The Monkey Trial
Evolution and religion went head-to-head in a landmark case of 1925.
In the stifling heat of a Bible Belt July a court is sitting in Dayton, Tennessee in 1925 to try a young supply teacher called John Thomas Scopes, accused of teaching evolution in a local high school. Religion seems pitted here in a straight fight against science, the Bible v Darwin, and it has turned into one of the first modern media circuses. Over 200 journalists have come to cover the story, filing over 165,000 words a day, dispatched to their papers by telegraph. It is the first trial to be broadcast on national radio in the US and film footage of it is also regularly being flown out. The competition to catch the public eye is feverish and, if a fatuous photograph might do that, then OK. William Jennings Bryan, three times a presidential candidate, a fervent presbyterian and leading for the prosecution, has condemned evolution for teaching that humans are merely one of 35,000 types of mammal, descended 'not even from American monkeys but from old world ones'. America's most famous journalist, H.L. Mencken, has christened this the Monkey Trial, so the obvious next move is to set up a shot of Jock, the monkey, listening to it on the radio.
Once the background to the trial is examined, it emerges things were not quite what they seemed. Tennessee had indeed recently passed an act making it illegal to teach evolution in state schools, but the governor had signed it merely to get the rural vote and did not think it would be enforced. The primary motive of those pressing for the trial was to attract publicity to Dayton. The textbook, Civic Biology, from which Scopes was required to teach, covered evolution and endorsed it, too, though Scopes later said he was not even sure he had taught it to his class. However, he was prepared to go on trial encouraged by the American Civil Liberties Union and even urged his pupils to testify against him. The prosecution had the backing of the World Christian Fundamentals Association. Clarence Darrow, who led for the defence at the prompting of Mencken without charging a fee, had become famous across America the previous year when he got two Chicago teenagers, Leopold and Loeb, life rather than the electric chair, on a plea of insanity, after they had kidnapped and murdered a young neighbour.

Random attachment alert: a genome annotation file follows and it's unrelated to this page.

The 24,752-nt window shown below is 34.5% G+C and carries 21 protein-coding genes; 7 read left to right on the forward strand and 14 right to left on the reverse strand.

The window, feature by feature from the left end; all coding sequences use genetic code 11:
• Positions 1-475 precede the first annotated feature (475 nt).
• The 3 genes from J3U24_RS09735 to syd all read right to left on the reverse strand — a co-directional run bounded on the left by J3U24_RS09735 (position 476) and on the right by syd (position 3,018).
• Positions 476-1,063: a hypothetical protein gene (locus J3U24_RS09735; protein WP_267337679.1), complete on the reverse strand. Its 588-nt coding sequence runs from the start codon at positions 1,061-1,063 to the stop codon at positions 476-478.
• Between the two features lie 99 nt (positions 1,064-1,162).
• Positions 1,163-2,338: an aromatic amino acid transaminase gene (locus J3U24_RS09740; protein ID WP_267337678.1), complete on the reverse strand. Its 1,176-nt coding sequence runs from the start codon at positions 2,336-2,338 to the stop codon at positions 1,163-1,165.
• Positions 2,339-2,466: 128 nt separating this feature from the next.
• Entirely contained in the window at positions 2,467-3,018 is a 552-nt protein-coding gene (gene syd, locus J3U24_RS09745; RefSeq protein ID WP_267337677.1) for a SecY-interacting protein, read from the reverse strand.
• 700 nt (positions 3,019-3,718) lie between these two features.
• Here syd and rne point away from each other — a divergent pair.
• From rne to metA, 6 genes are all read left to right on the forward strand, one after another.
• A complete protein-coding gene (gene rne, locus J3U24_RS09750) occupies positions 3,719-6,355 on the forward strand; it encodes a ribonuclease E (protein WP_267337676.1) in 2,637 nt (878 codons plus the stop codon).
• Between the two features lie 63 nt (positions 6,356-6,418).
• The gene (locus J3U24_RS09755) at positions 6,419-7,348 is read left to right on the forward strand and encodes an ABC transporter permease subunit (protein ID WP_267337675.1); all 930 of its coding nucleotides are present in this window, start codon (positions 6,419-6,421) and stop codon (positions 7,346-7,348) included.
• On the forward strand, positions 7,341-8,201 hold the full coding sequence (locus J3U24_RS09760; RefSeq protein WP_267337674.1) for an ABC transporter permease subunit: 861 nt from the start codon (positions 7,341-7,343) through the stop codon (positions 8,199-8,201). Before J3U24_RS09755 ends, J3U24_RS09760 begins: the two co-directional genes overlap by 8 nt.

When the judge ruled that Darrow's expert biblical witnesses were irrelevant, he sprang a surprise by calling Bryan himself as a witness and then attacking his literal interpretation of the Old Testament and ignorance of other religions. He was asked whether Eve was actually created from Adam's rib, where Cain's wife came from, had a whale actually swallowed Jonah. His answers to such questions showed plainly that he was not the full-blown fundamentalist his team took him to be. Scopes himself never testified because it was never an issue that he had taught evolution. He was found guilty, fined $100, then let off on a technicality, frustrating the Civil Liberties Union, which hoped to see the case ending up in the Supreme Court.
Fundamentalist anti-evolution rumbled on, though Bryan was not there to lead it: he died five days after the trial. It found a rival in the so-called Creation Science movement, which based itself on pseudo-science rather than religion. Then, in the 1950s, Soviet Russia's successful Sputnik satellites set off a scare that the US was falling behind in scientific studies. The National Defence Education Act was passed and new textbooks were published by the American Institute of Biological Sciences, which stressed the importance of evolution. Tennessee's act was eventually repealed in 1967, after the Supreme Court ruled that it violated the Constitution's prohibition of the establishment of religion. Mencken can have the last word: 'It is hard for the ape to believe that he is descended from man.'